### Interpretive Notes

**PEAK FLOW DEFINED**

The peak flow forecast represents the maximum mean daily flow at a point during
the April through July period (the highest average flow for an entire day
during the runoff season). It does not represent the instantaneous peak (the
maximum flow at a single moment). In the case of smooth snowmelt regimes
(hydrographs), it may be acceptable to approximate one with the other.
In Arizona, the normal snowmelt period is from March to May. Occasionally,
heavy rainfall events can produce higher peak flows than the snowmelt peak
flows. For verification and calibration purposes, the maximum mean daily flow
during the March through May period was used regardless of the runoff source.

The Average Peak, Historic Peak, and Normal Time of Peak are all derived from
the entire period of record for a given gauge.

**FORECAST PROBABILITIES**

Peak flow forecasts are presented in terms of probabilities or, more
specifically, exceedance probabilities. The so-called "most probable" forecast
actually corresponds to a flow that is equally likely to be too high or too
low, the 50% exceedance level (i.e., 50 chances out of 100 of being exceeded).
The other exceedance probabilities associate the likelihood of exceeding other
levels. In general, a close bunching of the exceedance forecasts indicates low
variability and that the user can have a high degree of confidence in the
forecast information. Conversely, a large spread in the exceedance forecasts
indicates high variability.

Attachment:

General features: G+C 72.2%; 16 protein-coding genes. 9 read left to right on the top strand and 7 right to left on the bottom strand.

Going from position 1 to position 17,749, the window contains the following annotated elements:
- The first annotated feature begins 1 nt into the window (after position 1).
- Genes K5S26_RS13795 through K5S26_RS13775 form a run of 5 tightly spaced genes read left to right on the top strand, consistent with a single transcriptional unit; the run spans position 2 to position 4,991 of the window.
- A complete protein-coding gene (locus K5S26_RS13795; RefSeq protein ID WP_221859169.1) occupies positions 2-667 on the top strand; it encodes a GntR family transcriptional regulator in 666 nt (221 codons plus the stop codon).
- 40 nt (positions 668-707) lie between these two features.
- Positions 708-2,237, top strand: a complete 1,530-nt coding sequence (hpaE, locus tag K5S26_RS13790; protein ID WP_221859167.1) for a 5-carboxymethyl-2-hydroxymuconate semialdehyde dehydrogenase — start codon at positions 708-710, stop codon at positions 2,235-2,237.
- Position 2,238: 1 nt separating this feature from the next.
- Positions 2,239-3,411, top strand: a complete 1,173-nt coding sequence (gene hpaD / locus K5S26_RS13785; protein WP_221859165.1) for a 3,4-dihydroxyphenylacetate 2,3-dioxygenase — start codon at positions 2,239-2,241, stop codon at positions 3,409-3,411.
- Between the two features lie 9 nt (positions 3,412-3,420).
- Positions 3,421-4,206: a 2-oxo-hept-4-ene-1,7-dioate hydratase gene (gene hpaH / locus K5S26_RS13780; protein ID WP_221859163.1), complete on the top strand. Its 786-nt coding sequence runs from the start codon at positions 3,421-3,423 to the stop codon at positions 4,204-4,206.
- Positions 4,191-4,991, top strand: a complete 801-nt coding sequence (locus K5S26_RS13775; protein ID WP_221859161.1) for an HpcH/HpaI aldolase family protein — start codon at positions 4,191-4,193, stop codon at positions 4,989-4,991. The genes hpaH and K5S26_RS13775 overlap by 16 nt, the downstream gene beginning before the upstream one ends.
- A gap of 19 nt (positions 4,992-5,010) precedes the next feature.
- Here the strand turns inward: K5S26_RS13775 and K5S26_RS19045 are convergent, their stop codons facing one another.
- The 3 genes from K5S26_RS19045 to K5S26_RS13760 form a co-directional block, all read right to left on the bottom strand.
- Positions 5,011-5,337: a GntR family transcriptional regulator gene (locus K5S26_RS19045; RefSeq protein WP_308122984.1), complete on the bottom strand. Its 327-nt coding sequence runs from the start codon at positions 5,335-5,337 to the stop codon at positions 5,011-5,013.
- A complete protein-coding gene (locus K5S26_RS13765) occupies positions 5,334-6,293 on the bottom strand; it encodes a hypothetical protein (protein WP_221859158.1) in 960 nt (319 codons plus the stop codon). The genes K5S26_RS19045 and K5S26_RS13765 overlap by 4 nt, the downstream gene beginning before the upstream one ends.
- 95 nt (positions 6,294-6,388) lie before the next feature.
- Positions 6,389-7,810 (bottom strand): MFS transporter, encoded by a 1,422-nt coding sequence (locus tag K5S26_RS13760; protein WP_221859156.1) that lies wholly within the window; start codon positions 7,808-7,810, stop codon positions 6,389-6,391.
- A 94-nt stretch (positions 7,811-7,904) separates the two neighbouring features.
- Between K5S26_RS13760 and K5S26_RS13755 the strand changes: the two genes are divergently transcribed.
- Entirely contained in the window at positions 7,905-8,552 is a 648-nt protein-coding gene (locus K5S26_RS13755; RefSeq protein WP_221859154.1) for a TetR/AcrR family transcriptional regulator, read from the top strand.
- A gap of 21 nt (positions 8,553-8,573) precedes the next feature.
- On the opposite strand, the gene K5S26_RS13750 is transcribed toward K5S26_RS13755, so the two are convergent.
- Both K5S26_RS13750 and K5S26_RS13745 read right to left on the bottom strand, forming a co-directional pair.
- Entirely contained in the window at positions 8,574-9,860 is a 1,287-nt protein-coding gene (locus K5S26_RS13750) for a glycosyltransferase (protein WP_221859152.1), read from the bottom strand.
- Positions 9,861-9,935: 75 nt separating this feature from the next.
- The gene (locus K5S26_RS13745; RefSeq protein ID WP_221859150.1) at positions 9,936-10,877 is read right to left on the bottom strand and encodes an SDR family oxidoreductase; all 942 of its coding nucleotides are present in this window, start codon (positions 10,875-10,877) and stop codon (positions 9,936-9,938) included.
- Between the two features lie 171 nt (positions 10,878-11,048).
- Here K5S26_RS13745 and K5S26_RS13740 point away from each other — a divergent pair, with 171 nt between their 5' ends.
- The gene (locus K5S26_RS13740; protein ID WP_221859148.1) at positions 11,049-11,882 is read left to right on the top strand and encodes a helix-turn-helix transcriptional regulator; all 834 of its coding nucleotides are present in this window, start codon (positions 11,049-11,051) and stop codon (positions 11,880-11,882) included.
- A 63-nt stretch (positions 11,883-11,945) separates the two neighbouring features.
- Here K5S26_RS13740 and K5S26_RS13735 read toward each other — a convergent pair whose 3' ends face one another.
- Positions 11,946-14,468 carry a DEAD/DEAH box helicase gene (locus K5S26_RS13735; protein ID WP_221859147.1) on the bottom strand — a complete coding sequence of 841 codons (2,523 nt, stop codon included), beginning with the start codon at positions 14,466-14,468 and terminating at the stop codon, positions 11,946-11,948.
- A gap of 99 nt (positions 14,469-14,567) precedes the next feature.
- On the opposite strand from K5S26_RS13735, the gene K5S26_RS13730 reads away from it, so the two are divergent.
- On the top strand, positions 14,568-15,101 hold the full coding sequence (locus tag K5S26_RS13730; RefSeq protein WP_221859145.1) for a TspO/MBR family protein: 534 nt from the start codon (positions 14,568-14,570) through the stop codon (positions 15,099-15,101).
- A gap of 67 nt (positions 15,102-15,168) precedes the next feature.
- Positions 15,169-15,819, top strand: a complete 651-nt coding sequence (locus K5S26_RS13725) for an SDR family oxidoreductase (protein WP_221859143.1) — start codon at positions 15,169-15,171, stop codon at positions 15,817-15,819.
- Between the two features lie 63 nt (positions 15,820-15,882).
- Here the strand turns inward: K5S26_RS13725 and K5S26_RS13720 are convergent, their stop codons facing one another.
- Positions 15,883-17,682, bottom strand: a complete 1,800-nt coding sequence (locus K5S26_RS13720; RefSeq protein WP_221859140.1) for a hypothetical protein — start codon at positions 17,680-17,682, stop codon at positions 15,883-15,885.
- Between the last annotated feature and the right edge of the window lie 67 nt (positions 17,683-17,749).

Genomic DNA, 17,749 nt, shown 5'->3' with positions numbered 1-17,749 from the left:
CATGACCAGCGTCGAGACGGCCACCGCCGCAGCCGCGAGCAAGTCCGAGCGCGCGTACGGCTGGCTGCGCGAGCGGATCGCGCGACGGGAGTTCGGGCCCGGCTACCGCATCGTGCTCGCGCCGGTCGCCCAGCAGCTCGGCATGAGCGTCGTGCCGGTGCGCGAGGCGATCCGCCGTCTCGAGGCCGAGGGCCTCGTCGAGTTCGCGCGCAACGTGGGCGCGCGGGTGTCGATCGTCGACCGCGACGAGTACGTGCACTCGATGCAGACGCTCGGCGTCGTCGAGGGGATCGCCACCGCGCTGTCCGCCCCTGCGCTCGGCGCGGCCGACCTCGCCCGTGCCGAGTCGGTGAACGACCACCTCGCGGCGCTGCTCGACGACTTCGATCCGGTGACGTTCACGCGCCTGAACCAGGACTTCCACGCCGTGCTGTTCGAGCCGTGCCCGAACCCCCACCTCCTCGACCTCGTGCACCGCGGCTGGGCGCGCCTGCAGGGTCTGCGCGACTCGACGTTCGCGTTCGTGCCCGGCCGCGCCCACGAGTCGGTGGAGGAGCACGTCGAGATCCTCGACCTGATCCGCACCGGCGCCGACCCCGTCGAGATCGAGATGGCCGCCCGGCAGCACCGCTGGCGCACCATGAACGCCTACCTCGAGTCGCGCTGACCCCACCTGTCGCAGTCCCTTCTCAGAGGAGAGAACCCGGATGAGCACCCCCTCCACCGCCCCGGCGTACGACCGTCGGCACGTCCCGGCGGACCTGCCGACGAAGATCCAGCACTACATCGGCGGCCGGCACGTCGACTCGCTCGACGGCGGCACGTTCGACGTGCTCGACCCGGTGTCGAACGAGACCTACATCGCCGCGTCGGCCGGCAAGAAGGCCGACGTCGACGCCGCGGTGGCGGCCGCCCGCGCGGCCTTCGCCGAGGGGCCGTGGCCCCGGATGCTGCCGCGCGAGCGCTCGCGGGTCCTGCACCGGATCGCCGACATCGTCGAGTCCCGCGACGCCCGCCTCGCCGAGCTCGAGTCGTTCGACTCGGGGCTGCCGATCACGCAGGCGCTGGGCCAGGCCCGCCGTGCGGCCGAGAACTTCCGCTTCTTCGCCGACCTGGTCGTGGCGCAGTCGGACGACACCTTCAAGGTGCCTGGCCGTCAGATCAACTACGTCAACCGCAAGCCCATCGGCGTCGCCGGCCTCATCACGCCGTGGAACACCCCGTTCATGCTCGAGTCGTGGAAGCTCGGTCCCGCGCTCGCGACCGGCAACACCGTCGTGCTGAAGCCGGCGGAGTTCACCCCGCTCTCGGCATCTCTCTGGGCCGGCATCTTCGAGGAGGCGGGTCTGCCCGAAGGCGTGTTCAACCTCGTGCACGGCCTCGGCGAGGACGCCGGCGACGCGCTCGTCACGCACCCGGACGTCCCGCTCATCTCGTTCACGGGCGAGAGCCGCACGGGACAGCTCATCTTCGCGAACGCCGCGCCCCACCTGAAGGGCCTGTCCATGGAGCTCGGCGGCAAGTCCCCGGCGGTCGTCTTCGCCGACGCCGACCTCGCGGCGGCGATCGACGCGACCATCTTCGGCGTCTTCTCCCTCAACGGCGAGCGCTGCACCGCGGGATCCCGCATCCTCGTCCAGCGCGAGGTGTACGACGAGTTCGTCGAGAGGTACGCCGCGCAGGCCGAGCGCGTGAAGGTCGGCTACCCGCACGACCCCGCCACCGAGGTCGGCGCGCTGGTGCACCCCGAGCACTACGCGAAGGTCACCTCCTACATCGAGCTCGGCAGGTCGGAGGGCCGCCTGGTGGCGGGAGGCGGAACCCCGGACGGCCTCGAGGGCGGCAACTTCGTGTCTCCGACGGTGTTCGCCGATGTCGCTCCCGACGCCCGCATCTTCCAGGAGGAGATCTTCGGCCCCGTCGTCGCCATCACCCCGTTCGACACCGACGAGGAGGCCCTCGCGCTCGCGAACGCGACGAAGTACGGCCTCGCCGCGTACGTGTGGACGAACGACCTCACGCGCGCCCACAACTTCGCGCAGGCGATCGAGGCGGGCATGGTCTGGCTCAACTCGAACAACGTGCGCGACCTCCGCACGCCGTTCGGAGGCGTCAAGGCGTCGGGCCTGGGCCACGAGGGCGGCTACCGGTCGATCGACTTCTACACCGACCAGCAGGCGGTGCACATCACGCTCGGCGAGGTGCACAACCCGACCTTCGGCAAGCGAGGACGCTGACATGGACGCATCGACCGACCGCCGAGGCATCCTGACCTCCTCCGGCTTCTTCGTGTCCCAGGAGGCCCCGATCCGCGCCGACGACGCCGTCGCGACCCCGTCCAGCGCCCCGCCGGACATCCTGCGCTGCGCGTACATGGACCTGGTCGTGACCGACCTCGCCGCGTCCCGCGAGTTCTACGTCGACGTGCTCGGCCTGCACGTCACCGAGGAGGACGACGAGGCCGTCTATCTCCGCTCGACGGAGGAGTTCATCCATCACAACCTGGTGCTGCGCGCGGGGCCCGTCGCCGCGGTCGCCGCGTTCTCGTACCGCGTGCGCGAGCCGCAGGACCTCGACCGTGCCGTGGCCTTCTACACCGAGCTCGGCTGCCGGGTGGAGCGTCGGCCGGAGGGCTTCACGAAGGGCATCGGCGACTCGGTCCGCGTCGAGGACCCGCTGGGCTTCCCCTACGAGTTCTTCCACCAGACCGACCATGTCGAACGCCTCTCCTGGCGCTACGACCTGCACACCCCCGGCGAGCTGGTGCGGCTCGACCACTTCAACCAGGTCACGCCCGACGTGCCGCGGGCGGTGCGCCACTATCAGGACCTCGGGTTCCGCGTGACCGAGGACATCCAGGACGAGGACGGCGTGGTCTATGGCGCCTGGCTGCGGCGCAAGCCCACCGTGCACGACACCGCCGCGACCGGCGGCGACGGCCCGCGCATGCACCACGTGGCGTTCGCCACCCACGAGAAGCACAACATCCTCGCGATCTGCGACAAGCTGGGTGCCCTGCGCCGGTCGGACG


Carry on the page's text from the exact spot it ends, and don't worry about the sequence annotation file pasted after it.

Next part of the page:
**MODELLING TECHNIQUES**

The peak flow forecasts that follow have been derived using a combination of
(1) physically-based conceptual models and (2) statistical regression models.
The conceptual model is the National Weather Service River Forecasting System
(RFS) in the Extended Streamflow Prediction (ESP) mode. Since the conceptual
model requires reservoir operation plans for up to five months into the future,
ESP application is limited to basins where regulation is minimal (mostly in the
headwater areas).

The farther downstream a forecast point is, the more likely it is that a
statistical regression was used between natural snowmelt runoff volume and the
observed maximum mean daily flow to generate the forecast. Such an approach
assumes that the correlation between regulated and unregulated flow is strong
and is constant from year to year.

**Snowmelt Peak Flow Forecasts**
- April, 1996
Colorado Basin River Forecast Center
(http://www.cbrfc.gov)

Last Modified: *Wednesday, 10-Apr-1996 16:18:14 MDT*